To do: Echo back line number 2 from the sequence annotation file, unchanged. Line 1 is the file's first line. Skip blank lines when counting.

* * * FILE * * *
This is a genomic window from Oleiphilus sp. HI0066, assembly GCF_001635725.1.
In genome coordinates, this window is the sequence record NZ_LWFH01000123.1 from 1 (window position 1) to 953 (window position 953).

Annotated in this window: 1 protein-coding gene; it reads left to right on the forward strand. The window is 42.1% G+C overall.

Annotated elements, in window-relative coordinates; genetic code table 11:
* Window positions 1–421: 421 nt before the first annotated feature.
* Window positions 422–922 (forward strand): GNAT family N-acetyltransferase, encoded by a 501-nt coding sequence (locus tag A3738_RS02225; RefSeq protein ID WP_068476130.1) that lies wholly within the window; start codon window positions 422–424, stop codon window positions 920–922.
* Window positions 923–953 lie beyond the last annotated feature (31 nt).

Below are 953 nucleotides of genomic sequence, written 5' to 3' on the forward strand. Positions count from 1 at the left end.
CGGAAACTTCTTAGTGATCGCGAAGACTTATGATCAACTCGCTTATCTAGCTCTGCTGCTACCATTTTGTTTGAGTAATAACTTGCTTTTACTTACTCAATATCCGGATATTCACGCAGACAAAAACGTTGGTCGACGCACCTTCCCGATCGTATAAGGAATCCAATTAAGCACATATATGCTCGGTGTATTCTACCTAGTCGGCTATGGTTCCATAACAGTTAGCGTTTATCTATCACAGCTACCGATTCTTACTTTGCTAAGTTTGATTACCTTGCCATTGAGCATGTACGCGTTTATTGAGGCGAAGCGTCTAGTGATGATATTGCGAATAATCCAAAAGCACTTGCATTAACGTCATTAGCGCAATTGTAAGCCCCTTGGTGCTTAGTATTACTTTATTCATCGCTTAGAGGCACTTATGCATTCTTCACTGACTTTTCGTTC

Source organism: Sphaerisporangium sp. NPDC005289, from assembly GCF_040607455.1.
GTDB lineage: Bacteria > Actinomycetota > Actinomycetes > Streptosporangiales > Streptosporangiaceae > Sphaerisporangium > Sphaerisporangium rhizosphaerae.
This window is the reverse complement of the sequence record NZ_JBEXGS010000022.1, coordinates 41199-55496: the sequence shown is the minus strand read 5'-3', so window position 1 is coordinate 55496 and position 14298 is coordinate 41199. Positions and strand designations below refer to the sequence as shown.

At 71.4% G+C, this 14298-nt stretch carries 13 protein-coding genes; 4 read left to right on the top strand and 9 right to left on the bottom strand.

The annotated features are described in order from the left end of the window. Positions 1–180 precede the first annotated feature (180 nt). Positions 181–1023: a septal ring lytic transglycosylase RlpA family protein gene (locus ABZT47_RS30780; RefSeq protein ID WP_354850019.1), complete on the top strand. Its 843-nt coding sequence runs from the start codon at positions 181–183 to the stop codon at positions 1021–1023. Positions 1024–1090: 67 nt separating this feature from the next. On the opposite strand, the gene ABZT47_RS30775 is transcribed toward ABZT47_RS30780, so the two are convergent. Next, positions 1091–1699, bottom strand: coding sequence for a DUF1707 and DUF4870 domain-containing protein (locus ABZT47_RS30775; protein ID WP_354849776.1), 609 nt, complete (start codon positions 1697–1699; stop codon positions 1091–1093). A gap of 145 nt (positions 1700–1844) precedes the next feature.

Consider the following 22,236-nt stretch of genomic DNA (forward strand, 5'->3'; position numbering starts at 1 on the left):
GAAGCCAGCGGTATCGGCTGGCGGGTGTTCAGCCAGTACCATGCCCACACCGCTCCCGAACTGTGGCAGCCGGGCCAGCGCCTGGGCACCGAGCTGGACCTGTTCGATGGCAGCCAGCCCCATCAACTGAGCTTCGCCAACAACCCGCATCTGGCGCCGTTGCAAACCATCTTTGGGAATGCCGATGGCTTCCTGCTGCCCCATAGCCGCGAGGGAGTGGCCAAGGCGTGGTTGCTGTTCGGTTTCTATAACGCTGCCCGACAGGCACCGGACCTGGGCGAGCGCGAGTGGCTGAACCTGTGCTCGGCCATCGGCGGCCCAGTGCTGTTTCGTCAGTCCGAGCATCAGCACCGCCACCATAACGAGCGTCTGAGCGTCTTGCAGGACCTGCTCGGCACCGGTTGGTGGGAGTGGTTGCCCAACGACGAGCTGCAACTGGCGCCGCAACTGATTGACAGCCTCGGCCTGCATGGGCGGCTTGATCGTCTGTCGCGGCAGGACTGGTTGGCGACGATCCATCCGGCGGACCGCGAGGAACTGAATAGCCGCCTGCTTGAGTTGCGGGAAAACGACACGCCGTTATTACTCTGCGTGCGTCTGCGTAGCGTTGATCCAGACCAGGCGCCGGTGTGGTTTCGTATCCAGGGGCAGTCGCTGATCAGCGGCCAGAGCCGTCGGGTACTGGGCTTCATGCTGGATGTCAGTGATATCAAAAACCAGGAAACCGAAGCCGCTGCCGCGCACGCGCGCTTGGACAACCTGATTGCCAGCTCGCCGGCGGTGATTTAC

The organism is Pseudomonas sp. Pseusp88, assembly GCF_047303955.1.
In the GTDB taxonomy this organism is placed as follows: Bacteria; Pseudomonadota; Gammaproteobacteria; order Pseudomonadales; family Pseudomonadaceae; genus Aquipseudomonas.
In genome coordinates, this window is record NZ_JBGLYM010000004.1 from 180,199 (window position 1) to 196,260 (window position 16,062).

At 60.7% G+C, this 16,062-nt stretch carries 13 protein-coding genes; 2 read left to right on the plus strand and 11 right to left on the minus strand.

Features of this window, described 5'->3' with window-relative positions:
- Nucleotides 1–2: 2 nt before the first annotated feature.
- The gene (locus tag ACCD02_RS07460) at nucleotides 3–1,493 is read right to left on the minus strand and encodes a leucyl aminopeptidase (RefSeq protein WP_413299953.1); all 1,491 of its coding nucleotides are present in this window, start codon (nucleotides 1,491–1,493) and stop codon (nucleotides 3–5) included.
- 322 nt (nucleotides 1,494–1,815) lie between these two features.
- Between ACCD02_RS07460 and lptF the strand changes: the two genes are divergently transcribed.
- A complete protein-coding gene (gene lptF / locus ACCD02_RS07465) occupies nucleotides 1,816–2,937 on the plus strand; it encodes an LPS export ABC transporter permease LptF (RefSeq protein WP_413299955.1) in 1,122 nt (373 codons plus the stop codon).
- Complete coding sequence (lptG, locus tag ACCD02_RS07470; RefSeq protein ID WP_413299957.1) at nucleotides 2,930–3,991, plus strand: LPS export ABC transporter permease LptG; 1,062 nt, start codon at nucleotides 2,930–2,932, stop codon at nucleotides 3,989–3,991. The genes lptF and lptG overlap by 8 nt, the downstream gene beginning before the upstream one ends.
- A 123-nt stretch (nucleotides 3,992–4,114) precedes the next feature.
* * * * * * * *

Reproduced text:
In genome coordinates, this window is the sequence record NZ_LWFH01000123.1 from 1 (window position 1) to 953 (window position 953).